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Sunday’s Reviews

Written on: November 15th, 2010 by: in Blog Posts

This week’s New York Times book reviews included a number of new works by old favorites, rather than fresh discoveries. But these selected titles are no less welcome for that:

  • Siddharta Mukherjee’s ‘biography of cancer’, Emperor of all Maladies is loaded with the “queasy pivoting between despair and hope” that characterizes both the personal and historical experience with cancer and its treatment. Reaching back to its earliest mentions in Egyptian papyrii, Mukherjee portrays the heroes (Mary Lasker, Sidney Farber) and the villains (‘big tobacco’ executives, radical mastectomy proponents) who have influenced the perception and treatment of the most dreaded disease.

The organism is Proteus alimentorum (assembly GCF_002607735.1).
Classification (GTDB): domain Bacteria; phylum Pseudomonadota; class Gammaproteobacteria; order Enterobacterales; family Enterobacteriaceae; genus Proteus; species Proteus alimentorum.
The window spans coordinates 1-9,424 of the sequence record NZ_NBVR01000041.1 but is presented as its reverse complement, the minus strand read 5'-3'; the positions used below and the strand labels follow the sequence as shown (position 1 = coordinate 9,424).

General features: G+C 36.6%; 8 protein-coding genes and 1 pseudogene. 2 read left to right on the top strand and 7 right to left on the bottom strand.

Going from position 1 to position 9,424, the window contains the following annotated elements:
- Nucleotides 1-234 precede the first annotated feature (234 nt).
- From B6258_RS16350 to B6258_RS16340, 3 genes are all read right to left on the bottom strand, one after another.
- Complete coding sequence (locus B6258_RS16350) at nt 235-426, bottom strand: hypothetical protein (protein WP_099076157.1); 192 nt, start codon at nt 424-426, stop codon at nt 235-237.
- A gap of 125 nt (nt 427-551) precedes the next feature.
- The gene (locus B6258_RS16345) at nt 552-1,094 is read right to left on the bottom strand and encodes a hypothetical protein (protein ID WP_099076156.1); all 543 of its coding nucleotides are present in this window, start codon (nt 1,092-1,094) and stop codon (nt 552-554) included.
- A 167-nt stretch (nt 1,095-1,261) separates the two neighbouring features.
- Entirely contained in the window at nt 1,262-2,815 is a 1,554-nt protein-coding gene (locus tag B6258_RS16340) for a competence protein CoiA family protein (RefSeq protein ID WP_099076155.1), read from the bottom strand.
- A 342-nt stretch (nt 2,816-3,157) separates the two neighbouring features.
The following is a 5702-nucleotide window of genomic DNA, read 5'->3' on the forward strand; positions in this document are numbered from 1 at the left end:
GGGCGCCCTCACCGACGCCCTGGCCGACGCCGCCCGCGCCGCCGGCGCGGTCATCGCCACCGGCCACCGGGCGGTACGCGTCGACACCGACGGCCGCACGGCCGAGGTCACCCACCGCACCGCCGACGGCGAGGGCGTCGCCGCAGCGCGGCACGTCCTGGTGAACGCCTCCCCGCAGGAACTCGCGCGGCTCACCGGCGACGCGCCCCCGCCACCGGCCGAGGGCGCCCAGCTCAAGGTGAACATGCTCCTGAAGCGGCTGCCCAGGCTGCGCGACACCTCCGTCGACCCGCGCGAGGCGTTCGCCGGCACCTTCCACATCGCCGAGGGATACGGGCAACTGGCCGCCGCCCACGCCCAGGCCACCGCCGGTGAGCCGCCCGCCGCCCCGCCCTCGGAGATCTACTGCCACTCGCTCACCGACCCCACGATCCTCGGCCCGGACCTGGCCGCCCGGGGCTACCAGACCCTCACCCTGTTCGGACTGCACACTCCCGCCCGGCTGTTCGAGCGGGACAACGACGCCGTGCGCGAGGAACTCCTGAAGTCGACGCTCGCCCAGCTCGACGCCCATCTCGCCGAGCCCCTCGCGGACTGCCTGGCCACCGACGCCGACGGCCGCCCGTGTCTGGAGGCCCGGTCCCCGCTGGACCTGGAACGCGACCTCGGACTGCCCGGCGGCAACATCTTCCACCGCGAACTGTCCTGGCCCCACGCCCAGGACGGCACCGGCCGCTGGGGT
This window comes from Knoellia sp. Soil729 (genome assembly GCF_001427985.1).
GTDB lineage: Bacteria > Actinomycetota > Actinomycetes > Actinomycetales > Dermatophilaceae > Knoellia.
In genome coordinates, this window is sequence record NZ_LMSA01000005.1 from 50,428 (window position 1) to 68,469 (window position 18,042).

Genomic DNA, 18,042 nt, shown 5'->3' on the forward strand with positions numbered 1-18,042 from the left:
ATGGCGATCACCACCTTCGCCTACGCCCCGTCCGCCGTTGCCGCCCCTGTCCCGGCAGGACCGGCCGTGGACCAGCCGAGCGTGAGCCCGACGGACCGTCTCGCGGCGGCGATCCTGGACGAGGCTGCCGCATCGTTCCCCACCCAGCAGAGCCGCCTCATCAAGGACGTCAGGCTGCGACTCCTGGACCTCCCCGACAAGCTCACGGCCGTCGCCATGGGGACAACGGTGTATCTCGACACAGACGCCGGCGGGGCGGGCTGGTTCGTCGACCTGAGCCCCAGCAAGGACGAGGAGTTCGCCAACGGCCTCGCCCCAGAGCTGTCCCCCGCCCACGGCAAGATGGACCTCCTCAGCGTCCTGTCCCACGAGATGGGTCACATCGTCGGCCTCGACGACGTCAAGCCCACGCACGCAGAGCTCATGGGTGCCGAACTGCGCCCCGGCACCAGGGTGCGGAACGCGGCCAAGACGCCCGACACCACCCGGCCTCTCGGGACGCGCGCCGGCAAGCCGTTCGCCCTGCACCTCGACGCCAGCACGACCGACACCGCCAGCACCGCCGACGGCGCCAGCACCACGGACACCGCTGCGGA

• The Mind’s Eye, the new collection of essays by neurologist Oliver Sacks is a departure from his usual “gallery of grotesques and..exotic impairments.” In this book, the author deals with more everyday frailties- the everyday slips that cause people to fail to recognize an acquiantance in an unfamiliar setting, or to make one read a sentence three times without understanding it. With his characteristic empathy and sensitivity, Sacks explores how ordinary people compensate for their failing faculties.
  • Mark Kurlansky’s Edible Stories applies the author’s eclectic knowledge to the subject of food.
  • Armistead Maupin returns to his best-loved characters in a long overdue collection from his ‘Tales of the City’ series. In the “tender and frolicsome” Mary Ann in Autumn the author revisits his most beloved characters after a twenty-year hiatus.